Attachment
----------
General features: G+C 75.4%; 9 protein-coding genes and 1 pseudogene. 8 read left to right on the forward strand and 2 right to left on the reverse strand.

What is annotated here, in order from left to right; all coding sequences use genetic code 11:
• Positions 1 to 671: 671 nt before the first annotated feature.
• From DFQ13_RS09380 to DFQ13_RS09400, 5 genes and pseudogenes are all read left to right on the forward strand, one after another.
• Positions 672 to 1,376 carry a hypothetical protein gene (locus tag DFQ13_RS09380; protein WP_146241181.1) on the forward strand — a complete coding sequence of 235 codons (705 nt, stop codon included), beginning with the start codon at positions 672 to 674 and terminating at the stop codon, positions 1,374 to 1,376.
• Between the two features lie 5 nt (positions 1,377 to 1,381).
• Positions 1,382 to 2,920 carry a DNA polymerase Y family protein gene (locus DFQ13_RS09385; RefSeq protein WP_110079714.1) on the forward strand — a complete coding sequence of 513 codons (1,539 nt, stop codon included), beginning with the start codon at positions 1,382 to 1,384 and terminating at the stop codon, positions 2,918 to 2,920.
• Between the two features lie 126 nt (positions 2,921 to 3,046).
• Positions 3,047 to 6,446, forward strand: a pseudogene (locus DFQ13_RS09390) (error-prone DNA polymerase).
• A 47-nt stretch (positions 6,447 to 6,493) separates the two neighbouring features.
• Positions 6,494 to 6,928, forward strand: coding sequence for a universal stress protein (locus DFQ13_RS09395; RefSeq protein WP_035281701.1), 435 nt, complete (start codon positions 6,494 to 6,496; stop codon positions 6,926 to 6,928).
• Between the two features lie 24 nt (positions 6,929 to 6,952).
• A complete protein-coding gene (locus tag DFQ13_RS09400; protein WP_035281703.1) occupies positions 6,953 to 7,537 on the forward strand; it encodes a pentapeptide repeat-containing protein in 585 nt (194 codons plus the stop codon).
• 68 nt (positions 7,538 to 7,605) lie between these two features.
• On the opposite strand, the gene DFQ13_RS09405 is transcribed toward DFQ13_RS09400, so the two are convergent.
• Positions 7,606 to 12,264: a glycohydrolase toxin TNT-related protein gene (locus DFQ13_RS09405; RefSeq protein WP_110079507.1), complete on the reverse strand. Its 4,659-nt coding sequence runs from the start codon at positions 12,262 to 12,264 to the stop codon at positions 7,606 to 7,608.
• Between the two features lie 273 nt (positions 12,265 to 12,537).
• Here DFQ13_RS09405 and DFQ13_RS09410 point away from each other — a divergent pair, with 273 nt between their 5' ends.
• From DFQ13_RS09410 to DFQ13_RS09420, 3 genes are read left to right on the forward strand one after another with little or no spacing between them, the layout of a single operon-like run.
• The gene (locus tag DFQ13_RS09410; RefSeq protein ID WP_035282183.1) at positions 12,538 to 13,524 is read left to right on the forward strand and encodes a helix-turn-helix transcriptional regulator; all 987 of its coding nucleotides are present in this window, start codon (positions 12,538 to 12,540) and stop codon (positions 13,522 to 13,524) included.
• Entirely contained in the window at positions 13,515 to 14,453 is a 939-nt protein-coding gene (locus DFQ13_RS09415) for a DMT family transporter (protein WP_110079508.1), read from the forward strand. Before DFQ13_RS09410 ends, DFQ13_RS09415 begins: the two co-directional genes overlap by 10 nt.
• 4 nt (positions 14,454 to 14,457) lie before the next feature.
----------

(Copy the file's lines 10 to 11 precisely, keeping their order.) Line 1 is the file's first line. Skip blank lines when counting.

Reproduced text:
• A 47-nt stretch (positions 6,447 to 6,493) separates the two neighbouring features.
• Positions 6,494 to 6,928, forward strand: coding sequence for a universal stress protein (locus DFQ13_RS09395; RefSeq protein WP_035281701.1), 435 nt, complete (start codon positions 6,494 to 6,496; stop codon positions 6,926 to 6,928).